MatPat: Oh my gosh… that’s fantastic. I love this question, thank you so much. You know honestly, what I would love to do is recreate a Super Mario-style platforming level in real-life scale. So, have me and a bunch of gamers – if you’re saying physics doesn’t apply, and you have the ability to do super leaps like Mario – jump these huge chasms and all that stuff; and actually, to a real-life scale size, recreate level 1-1 or some iconic Super Mario level. I think the sensation or ability to leap tall buildings and run at top speed to fly over enemies and stuff would be a pretty incredible experience, and one that is so ridiculous that I think it would be super, super fun.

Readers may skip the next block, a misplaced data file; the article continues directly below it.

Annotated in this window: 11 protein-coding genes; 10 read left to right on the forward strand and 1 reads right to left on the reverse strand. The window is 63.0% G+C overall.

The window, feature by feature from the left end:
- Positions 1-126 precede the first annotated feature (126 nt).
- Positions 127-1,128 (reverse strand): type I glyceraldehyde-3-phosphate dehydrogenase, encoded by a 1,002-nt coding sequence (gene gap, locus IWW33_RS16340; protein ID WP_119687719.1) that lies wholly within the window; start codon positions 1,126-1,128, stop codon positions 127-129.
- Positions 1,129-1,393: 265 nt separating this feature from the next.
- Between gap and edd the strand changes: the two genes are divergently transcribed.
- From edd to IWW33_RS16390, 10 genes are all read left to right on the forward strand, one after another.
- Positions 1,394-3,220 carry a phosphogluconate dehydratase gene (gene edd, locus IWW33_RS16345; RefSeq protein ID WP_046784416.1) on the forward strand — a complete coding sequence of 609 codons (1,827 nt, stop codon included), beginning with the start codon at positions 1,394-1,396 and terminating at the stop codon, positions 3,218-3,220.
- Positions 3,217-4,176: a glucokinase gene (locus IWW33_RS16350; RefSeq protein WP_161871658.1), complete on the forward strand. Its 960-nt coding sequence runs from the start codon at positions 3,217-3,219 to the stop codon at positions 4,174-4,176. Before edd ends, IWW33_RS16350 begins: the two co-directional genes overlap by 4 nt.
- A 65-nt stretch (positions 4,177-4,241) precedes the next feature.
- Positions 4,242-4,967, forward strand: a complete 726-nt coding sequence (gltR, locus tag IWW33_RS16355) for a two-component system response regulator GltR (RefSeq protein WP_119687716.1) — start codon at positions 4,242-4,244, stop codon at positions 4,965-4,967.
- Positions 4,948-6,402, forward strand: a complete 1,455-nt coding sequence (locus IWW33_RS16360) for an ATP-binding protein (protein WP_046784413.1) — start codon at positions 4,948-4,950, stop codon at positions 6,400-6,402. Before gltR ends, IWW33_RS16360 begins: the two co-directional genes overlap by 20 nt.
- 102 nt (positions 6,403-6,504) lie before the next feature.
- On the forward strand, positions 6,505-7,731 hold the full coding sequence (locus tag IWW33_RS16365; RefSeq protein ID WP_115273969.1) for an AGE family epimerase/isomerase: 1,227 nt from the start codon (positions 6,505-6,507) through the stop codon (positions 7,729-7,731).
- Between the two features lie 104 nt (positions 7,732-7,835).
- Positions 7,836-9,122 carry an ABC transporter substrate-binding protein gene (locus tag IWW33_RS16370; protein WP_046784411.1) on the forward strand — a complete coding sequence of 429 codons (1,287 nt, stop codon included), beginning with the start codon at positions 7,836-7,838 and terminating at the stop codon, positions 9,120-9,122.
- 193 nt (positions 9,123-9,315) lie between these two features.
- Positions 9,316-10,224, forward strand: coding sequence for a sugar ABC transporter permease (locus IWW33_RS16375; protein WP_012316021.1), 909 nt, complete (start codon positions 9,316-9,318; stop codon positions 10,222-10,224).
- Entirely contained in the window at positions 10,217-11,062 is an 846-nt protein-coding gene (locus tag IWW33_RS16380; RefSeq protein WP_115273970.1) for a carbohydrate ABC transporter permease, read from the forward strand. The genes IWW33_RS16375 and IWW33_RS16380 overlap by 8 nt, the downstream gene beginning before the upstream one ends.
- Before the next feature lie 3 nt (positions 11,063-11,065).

Best of NJ: For fans of Game Theory and your content in general, is there an event that you’re going to be at soon where people can see you?
MatPat: Yeah. So I’m going to be at E3 (Electronics Entertainment Expo) all E3 week [June 14-16] covering the different games that are coming up, doing a couple different live streams for some different channels and websites. Then also, later this month I’m going to be at VidCon where I think I’m moderating like three different panels; I’m giving a speech at the end of it; I’m interviewing [VlogBrothers Co-Founder] Hank Green. And then there’s the fan meet-ups and stuff like that. I try to make myself as available as possible. So if anyone sees me at VidCon or E3, feel free to stop and have a chat, because I’m always happy to talk.
MatPat’s Game Lab series consists of 8 episodes in total, with new episodes releasing every Wednesday. The first episode is available for free (see below), the rest will require a subscription to YouTube Red.
Hero (Top) Feature Image (& Additional Images): © YouTube